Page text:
3. “What if I am simply not attractive enough?”
We all have our insecurities, and for women these days, regardless of relationship status, body image is often a big one. If you’re in your mid-20s and feel you’re somewhat at your aesthetic peak, you’ll start expecting occasional advances from the men around you. And if they don’t come, like they never have, this might just be the first question that pops into your head.
This is probably not an issue of looks, but of confidence, which guys frequently tell us is the number one thing that attracts them to a woman. As top male model Sean O’Pry shared with us, “If you don’t love yourself, you’re not gonna portray that sexy that you want to.” Healthy eating advocate Erwan Heussaff says the same: that it’s not about physical attributes, but about confidence. So if there’s something you don’t like about your body or your look—whether it’s the way you dress or make up your face, or whether it’s to do with your weight or the size of your butt or boobs—work on it so you can be in a head space where you feel good about yourself. This isn’t to attract guys; that’s just a side benefit of loving the skin you’re in. This is so you feel great about being you, which will have positive effects on all parts of your life. Yes, even your love life.
4. “Do I suck at flirting?”
If you’ve never flirted with anyone other than your stony-faced cat, it might feel like flirting is a game with a whole set of rules that you can’t access. This may be accurate. Flirting is an art; it takes talent to master it, and some people are just naturally good at it. But that doesn’t mean that you can’t learn to be good at it. And the good news is, even if you fumble at the beginning, practice does help a lot.
Now, this can be tough if you’re shy or if you’ve just never had much opportunity to talk to guys in a casual setting before. Part of this is that confidence we talked about in the item above. But the other part, the vital part, is communication. Find a common ground. Ask about his interests and share yours. Once you find something you both share a passion for (even if it’s something you both hate), it’ll get easier. Even better, you won’t be flirting, you’ll be making genuine connections with a guy who could wind up a great friend—or something more.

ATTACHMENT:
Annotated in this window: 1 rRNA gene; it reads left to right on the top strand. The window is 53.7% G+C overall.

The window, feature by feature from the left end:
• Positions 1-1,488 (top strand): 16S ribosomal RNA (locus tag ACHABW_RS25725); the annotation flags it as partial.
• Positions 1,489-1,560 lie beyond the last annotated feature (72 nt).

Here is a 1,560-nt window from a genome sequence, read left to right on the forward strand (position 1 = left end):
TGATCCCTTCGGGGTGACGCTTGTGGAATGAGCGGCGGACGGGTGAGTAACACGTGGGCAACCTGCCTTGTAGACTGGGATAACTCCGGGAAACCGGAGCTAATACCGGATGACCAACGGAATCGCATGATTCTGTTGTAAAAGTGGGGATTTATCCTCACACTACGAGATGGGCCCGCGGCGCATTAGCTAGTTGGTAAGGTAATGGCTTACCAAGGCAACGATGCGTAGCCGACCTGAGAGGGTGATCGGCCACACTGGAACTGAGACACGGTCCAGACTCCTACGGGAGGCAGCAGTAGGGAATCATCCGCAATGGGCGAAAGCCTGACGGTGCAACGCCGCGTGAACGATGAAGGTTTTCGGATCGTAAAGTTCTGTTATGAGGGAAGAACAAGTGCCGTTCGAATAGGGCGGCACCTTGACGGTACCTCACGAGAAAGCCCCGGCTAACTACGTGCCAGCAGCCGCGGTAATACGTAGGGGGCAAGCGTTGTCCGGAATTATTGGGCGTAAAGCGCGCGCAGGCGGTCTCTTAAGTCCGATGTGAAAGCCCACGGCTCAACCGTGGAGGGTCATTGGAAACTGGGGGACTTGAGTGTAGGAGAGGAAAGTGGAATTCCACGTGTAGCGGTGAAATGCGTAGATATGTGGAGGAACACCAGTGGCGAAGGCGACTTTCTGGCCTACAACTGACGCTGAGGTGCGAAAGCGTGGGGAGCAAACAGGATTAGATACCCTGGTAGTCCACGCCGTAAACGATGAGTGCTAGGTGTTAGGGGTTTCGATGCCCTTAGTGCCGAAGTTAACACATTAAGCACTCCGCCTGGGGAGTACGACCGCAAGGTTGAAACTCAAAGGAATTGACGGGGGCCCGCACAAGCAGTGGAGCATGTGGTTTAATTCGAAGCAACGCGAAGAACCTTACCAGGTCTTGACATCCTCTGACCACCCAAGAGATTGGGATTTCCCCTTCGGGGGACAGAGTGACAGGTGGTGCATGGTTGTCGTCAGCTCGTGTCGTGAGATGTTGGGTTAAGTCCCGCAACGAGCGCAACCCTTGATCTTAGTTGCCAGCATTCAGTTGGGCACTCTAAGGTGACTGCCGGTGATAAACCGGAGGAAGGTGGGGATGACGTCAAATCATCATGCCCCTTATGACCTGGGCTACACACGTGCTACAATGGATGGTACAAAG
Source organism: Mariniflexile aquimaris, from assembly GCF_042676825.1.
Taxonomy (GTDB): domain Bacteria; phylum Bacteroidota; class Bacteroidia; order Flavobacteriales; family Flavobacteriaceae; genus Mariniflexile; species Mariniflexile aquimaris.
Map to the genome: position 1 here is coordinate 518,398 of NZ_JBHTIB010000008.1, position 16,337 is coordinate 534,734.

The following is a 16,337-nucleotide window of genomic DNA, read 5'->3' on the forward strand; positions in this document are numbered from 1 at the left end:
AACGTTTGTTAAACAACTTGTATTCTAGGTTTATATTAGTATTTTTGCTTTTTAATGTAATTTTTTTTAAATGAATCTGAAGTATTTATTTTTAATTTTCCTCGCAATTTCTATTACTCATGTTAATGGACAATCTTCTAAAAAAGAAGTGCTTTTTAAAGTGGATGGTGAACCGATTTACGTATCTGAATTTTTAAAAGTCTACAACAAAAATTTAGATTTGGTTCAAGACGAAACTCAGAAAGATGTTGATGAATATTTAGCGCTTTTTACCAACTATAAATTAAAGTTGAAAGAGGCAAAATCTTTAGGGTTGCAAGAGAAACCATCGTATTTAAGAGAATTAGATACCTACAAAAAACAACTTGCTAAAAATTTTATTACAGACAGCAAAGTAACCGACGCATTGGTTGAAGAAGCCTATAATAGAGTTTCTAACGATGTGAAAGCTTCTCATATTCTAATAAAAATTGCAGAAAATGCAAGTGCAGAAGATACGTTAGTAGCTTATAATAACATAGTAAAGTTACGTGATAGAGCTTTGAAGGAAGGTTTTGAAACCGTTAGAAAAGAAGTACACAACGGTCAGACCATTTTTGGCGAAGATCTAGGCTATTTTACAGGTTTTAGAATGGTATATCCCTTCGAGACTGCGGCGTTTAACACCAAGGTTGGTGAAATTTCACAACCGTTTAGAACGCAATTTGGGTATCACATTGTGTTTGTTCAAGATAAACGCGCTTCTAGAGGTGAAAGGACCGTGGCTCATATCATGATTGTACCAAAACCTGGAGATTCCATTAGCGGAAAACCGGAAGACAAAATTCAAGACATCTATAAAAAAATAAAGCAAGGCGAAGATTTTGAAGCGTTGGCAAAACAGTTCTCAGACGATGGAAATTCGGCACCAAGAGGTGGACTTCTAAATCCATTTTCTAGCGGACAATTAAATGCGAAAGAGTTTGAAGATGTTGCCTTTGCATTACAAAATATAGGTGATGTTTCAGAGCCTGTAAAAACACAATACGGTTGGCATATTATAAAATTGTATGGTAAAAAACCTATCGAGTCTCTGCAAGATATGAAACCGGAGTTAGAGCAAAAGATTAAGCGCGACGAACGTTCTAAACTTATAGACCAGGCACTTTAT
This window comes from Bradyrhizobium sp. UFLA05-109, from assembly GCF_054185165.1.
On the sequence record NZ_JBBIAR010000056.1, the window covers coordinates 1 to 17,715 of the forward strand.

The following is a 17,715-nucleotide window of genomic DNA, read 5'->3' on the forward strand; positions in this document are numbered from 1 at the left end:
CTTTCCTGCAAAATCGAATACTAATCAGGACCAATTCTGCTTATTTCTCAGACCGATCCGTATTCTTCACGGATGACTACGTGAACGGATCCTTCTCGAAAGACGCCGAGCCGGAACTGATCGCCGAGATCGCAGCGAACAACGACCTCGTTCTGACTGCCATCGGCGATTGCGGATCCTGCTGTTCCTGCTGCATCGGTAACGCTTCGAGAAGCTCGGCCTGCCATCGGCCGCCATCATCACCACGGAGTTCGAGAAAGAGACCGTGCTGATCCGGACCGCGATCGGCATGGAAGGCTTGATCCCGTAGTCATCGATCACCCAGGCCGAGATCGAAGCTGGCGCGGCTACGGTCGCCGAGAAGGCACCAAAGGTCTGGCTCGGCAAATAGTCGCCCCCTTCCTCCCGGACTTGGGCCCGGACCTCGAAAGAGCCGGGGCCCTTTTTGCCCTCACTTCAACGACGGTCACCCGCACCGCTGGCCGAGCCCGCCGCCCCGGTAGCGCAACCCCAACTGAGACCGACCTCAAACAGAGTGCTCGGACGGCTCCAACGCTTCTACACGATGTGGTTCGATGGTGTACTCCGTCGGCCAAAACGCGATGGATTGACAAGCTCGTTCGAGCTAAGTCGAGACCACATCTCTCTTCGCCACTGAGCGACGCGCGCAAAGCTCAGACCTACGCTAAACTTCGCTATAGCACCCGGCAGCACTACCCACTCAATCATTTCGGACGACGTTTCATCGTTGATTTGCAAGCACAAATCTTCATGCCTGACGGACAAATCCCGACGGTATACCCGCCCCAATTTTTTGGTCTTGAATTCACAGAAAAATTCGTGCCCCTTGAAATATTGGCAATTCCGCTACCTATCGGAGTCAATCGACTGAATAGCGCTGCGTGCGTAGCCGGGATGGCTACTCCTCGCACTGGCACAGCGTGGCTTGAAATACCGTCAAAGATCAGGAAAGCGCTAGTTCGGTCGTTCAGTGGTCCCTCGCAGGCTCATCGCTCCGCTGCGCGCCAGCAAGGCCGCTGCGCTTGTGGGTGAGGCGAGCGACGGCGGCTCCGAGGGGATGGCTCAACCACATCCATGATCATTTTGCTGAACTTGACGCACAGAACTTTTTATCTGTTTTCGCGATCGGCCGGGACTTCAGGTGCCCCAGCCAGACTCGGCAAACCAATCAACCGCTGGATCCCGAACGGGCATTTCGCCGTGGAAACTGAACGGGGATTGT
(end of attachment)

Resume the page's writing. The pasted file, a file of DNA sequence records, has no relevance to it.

5. “What if I’m meant to end up alone?”
The journey to self-blame often ends here, to this sense of irrevocable defeat. You’re no longer blaming yourself, per se, but fate, or God, or universe or other things that have nothing to do with your nonexistent love life.
But we’ve got two questions for you. The first is, would it really be so bad if you don’t find a partner? Remember, this is an age where women hold down high-powered jobs and can earn great salaries, so it’s not question of having someone to provide for you, as it was in centuries past. And let’s not even get into the whole do-you-need-a-man-to-feel-fulfilled debate (because you shouldn’t). Even if it’s a question of wanting to be a mom, this isn’t something you necessarily need a man in your life for these days. And if it’s a question of having someone to support you through the ups and downs of life, well… That brings us to our second question: are you really alone? Your friends and family are there for you—or they will be if you let them. So if you haven’t been allowing them to fill your life with laughter, encouragement, love, and more, maybe that’s what you should focus on; when you let yourself be open to the affection and positive vibes of the people already in your life, who knows? Maybe new people will be more eager to enter your life (or play a bigger part in it if they’re there already).
Additional reporting by Liana Smith Bautista